October 26, 1972
Draft of a Planned East German Demarche, to be Read to the Chinese Ambassador, Against Chinese Statements on the Occasion of the Establishment of Chinese-West German Diplomatic Relations and Walter Scheel's Visit
This document is a demarche to be delivered to the Chinese ambassador in East Berlin. It was written by Erich Honecker, the general secretary of East Germany's Socialist Unity Party, on the occasion of the establishment of diplomatic relations between West Germany and the People's Republic of China (PRC). Honecker says the West German government is pursuing a revisionist policy and does not accept the post-war separation of Germany. Honecker assesses the role of Bonn in international relations as detrimental to the entire Socialist camp and regards the visit of West German Foreign Minister Walter Scheel to Beijing, as well as diplomatic relations between China and West Germany, as damaging the interests of East Germany. He asks China to reconsider this policy, with reference to East Berlin's support for the PRC's territorial claims to Taiwan/Formosa. According to a marginal note, the demarche was never delivered.
November 27, 1972
Report by the Central Committee of the Communist Party of the Soviet Union on Talks Between Zhou Enlai and Walter Scheel
These statements by the Central Committee (CC) of the Communist Party of the Soviet Union (CPSU) concern talks between Chinese Premier Zhou Enlai and West German Foreign Minister Walter Scheel. The CC assesses the improvement of relations between China and West Germany as adverse to the interests of East Germany and of Socialism. China is criticized for not supporting the idea of a European conference on security and cooperation and for sustaining the role of organizations such as the European Economic Community and NATO. The CC expresses disagreement with China's abstention from the disarmament process and with its position within the UN.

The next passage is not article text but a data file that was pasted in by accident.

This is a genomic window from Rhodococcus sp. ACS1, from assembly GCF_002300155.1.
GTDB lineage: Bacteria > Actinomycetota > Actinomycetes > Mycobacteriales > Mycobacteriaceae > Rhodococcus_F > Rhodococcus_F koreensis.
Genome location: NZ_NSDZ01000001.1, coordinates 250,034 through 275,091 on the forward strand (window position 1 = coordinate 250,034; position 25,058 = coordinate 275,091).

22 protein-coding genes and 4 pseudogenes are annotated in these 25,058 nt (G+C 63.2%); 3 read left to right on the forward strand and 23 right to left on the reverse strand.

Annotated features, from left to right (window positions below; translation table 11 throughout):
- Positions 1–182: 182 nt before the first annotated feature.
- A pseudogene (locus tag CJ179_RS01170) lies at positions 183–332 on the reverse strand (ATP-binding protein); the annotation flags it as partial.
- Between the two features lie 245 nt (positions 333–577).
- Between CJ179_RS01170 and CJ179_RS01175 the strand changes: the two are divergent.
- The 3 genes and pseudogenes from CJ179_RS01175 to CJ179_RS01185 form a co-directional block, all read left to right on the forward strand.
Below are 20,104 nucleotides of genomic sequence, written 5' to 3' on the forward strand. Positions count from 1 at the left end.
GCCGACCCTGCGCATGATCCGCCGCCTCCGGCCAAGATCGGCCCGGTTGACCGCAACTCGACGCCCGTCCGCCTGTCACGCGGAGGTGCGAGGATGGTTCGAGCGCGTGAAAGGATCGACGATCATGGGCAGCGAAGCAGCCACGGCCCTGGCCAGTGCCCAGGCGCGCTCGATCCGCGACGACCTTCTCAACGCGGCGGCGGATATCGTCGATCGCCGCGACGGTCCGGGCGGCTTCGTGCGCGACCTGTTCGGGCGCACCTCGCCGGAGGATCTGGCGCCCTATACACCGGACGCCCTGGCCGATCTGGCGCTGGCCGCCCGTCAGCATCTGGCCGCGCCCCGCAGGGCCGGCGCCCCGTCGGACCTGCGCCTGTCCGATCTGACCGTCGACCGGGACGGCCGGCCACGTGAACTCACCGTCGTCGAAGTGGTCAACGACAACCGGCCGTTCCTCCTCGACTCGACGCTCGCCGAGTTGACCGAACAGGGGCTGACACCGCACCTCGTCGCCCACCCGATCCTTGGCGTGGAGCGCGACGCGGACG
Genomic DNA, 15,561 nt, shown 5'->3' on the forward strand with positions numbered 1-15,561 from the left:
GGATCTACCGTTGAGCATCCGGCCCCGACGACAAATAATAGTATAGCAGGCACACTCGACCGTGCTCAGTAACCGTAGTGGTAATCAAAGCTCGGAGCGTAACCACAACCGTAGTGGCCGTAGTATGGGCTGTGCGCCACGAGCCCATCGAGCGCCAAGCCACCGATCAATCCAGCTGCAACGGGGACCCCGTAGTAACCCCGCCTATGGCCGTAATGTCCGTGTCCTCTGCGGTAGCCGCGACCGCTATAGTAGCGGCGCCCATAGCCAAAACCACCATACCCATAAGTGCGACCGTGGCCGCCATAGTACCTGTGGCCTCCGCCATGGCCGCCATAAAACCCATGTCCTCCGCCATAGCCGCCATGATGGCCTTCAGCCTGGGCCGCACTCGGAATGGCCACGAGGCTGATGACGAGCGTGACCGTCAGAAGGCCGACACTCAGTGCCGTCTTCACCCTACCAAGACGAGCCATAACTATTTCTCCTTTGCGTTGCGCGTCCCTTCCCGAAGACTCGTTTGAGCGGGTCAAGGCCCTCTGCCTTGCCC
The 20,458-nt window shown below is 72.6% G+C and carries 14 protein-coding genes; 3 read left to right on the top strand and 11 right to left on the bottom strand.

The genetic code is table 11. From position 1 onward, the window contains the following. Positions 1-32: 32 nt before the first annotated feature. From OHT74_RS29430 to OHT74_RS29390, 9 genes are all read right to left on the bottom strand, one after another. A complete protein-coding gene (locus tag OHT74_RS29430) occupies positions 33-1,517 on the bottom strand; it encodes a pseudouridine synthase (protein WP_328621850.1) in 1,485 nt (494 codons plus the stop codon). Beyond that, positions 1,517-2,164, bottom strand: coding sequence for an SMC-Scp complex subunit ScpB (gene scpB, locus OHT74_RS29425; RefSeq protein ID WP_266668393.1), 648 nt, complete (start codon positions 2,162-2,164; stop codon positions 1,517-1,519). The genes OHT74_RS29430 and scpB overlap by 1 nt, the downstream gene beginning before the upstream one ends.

On Human Rights. Folder 51. The Chekist Anthology.
Outlines the KGB’s response to the USSR’s signing of the Helsinki Accords in 1975. The accords obligated signatories to respect their citizens’ human rights. This gave Soviet dissidents and westerners leverage in demanding that the USSR end persecution on the basis of religious or political beliefs. Some of the KGB’s active measures included the establishment of a charitable fund dedicated to helping victims of imperialism and capitalism, and the fabrication of a letter from a Ukrainian group to FRG President Walter Scheel describing human rights violations in West Germany. The document also mentions that the Soviet Ministry of Defense obtained an outline of the various European powers’ positions on human rights issues as presented at the March 1977 meeting of the European Economic Community in London from the Italian Foreign Ministry. The KGB also initiated Operation “Raskol” [“Schism”], which ran between 1977 and 1980. This operation included active measures to discredit Soviet dissidents Andrei Sakharov, Yelena Bonner, and Alexander Solzhenitsyn, measures designed to drive a wedge between the US and its democratic allies, and measures intended to convince the US government that continued support for the dissident movement did nothing to harm the position of the USSR.